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Administrative Procedure and Judicial Restraint

Responding to Adrian Vermeule, Deference and Due Process

In his essay Deference and Due Process,1×1. 129 Harv. L. Rev. 1890 (2016). Professor Adrian Vermeule argues for an innovative approach to procedural due process analysis. He contends that courts should defer to the judgments of administrative agencies on due process issues unless those judgments are “arbitrary” as administrative lawyers use that term.2×2. Id. at 1895. This would be desirable, he says, because agencies are better positioned to prescribe procedural norms than courts are.3×3. Id.

Like so much of Vermeule’s other work, the essay is imaginative, knowledgeable, and closely argued. He touches on numerous aspects of procedural due process, and in this brief Response I cannot mention — let alone respond to — more than a fraction of his points. I will, however, take up a few of his main themes. I will begin by expressing some sympathy for his policy perspective, although I will also drop a few caveats into the mix. Then I will explain why I suspect that he could have quite a bit of difficulty persuading the courts to refrain from exercising independent judgment when they interpret the Due Process Clause. Finally, I will suggest an alternative perspective on Vermeule’s argument that would avoid that particular objection but nevertheless could go a long way toward fulfilling the aspirations of the essay. If his call for giving a wide berth to administrators turns out to resonate with the courts, the best explanation might be that it would reinforce what appears to be existing judicial skepticism about the wisdom of expanded procedural rights.

I. Institutional Competence

In Part III of his essay, Vermeule sets forth the policy justifications for his proposed deference regime.4×4. See id. at 1919–30. The proposition that agencies are better positioned than courts to resolve questions of administrative procedure is by no means a new theme in the administrative law literature. For example, in the immediate wake of Vermont Yankee Nuclear Power Corp. v. Natural Resources Defense Council, Inc.,5×5. 435 U.S. 519 (1978). Professor Clark Byse published a comment that praised that opinion for its strong discouragement of judicial procedural innovations that were unsupported by statutory foundations.6×6. Clark Byse, Comment, Vermont Yankee and the Evolution of Administrative Procedure: A Somewhat Different View, 91 Harv. L. Rev. 1823 (1978). Byse’s comment was primarily about rulemaking, which is technically not governed by procedural due process constraints. However, Vermeule explicitly seeks to formulate an analysis that “cuts right across the distinction between rulemaking and adjudication.” Vermeule, supra note 1, at 1921. Thus, I adopt the same frame of reference. Byse’s argument was based on a premise about institutional roles — that, on principle, procedural choices should fall primarily within the authority of agencies and not courts.7×7. Byse, supra note 6, at 1831–32. In contrast, Vermeule’s discussion in Part III of Deference and Due Process brings a new level of theoretical sophistication to the issue. His treatment is resolutely pragmatic, explicated without regard to separation of powers or other doctrinal embellishments.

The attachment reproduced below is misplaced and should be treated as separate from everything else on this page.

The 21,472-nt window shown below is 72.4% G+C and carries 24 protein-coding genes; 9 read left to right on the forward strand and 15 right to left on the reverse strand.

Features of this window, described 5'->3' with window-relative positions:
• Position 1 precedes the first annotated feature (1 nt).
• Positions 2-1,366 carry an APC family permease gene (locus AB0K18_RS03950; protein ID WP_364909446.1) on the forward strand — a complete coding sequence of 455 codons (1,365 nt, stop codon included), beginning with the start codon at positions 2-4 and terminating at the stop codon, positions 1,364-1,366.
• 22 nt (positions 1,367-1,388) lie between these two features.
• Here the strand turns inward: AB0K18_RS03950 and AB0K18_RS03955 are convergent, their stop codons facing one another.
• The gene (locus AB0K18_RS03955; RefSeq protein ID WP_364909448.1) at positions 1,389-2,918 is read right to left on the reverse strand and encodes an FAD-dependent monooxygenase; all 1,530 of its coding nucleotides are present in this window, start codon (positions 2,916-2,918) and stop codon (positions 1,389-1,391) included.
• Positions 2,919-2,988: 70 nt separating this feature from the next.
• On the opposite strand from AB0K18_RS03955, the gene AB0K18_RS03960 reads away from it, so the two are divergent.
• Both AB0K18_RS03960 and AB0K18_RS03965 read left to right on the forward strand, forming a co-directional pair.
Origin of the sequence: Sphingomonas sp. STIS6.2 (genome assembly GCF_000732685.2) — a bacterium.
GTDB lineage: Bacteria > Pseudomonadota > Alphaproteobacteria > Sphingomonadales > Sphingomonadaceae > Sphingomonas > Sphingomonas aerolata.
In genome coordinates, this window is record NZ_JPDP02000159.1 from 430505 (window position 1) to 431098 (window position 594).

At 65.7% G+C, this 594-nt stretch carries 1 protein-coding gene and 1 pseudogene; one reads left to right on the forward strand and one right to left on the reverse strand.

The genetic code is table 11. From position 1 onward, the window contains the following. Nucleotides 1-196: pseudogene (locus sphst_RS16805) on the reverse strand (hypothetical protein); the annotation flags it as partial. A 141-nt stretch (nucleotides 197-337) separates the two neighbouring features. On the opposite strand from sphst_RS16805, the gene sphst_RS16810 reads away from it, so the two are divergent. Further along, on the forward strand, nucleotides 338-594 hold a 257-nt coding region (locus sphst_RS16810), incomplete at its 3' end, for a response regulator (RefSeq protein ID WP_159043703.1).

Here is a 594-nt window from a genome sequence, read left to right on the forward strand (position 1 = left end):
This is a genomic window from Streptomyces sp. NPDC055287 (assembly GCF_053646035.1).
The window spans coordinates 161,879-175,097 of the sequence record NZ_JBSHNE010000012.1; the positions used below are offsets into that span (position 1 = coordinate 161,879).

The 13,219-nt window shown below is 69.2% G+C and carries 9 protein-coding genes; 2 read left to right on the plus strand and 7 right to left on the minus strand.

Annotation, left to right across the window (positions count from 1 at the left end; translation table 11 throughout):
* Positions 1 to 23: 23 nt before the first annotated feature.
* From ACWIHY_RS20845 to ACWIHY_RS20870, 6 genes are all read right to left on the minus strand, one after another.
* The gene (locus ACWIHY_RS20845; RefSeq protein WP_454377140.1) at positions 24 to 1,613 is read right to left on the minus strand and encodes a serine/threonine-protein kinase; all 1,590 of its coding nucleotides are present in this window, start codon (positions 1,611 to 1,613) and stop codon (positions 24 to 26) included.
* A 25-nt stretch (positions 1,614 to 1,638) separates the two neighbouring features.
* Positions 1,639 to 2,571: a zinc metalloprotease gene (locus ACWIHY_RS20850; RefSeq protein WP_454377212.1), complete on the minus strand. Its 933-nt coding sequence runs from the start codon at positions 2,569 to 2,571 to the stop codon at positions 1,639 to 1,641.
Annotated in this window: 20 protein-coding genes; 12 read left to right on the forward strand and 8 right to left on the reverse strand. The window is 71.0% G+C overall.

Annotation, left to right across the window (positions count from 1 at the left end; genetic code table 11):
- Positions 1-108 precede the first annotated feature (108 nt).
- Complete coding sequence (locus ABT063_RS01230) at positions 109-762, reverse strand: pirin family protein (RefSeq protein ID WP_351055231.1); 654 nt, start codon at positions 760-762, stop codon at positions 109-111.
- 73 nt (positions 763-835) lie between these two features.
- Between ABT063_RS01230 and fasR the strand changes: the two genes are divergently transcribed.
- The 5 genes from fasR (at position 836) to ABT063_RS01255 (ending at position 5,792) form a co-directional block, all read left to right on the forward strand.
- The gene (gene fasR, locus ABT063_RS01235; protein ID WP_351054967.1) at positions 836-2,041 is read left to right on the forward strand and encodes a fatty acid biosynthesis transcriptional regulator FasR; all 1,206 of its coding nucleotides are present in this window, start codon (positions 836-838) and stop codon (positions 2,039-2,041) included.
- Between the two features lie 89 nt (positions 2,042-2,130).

Without trying to summarize Vermeule’s entire discussion in that Part, I will attempt to convey its gist. His most telling point is that procedure and substance are closely intertwined.8×8. See Vermeule, supra note 1, at 1920. An agency has to design an implementation program that, in the face of limited resources, takes account of both. That task calls for systemic judgments, which a court is not well positioned to oversee through the necessarily episodic process of judicial review. Yet the standard benchmark for procedural due process analysis — the familiar three-factor formula of Mathews v. Eldridge9×9. 424 U.S. 319, 334–35 (1976) (“[O]ur prior decisions indicate that identification of the specific dictates of due process generally requires consideration of three distinct factors: First, the private interest that will be affected by the official action; second, the risk of an erroneous deprivation of such interest through the procedures used, and the probable value, if any, of additional or substitute procedural safeguards; and finally, the Government’s interest, including the function involved and the fiscal and administrative burdens that the additional or substitute procedural requirement would entail.”). — requires empirical investigation of just that sort. Thus, Vermeule says, “judges should recognize — and increasingly have recognized — the possibility that their limited information, episodic perspective, and time constraints together imply that the marginal benefits of judicial intervention in procedural design may be low or even negative as the intensity of intervention increases.”10×10. Vermeule, supra note 1, at 1922–23. He acknowledges the concern that agencies have incentives to favor their own convenience over the procedural interests of private persons, but he responds that these worries rest on overgeneralizations.11×11. Id. at 1927–30. After all, he notes, agencies themselves have an interest in reaching accurate decisions.12×12. Id. at 1905. Thus, they frequently provide voluntarily for hearings that they are not required to provide.13×13. Id. at 1924–25.